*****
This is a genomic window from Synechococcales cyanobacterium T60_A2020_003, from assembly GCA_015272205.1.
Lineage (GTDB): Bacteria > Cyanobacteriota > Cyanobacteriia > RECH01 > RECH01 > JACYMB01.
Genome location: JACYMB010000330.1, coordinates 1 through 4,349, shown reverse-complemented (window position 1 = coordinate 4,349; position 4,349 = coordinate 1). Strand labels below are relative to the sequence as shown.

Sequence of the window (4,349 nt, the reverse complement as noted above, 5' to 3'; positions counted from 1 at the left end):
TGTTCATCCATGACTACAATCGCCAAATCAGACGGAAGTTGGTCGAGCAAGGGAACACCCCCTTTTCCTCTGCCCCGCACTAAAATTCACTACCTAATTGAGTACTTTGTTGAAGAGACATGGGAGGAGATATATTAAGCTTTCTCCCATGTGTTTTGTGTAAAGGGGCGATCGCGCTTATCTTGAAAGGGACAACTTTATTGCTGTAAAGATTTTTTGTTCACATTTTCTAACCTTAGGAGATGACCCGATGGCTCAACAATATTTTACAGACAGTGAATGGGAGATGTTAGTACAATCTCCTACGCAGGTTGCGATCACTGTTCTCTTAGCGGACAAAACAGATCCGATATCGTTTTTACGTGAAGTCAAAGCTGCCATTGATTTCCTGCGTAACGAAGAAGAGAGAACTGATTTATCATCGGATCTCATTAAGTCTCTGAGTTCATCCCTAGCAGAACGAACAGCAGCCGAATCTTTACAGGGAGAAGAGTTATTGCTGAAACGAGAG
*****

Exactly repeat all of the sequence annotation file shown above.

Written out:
This is a genomic window from Synechococcales cyanobacterium T60_A2020_003, from assembly GCA_015272205.1.
Lineage (GTDB): Bacteria > Cyanobacteriota > Cyanobacteriia > RECH01 > RECH01 > JACYMB01.
Genome location: JACYMB010000330.1, coordinates 1 through 4,349, shown reverse-complemented (window position 1 = coordinate 4,349; position 4,349 = coordinate 1). Strand labels below are relative to the sequence as shown.

Sequence of the window (4,349 nt, the reverse complement as noted above, 5' to 3'; positions counted from 1 at the left end):
TGTTCATCCATGACTACAATCGCCAAATCAGACGGAAGTTGGTCGAGCAAGGGAACACCCCCTTTTCCTCTGCCCCGCACTAAAATTCACTACCTAATTGAGTACTTTGTTGAAGAGACATGGGAGGAGATATATTAAGCTTTCTCCCATGTGTTTTGTGTAAAGGGGCGATCGCGCTTATCTTGAAAGGGACAACTTTATTGCTGTAAAGATTTTTTGTTCACATTTTCTAACCTTAGGAGATGACCCGATGGCTCAACAATATTTTACAGACAGTGAATGGGAGATGTTAGTACAATCTCCTACGCAGGTTGCGATCACTGTTCTCTTAGCGGACAAAACAGATCCGATATCGTTTTTACGTGAAGTCAAAGCTGCCATTGATTTCCTGCGTAACGAAGAAGAGAGAACTGATTTATCATCGGATCTCATTAAGTCTCTGAGTTCATCCCTAGCAGAACGAACAGCAGCCGAATCTTTACAGGGAGAAGAGTTATTGCTGAAACGAGAG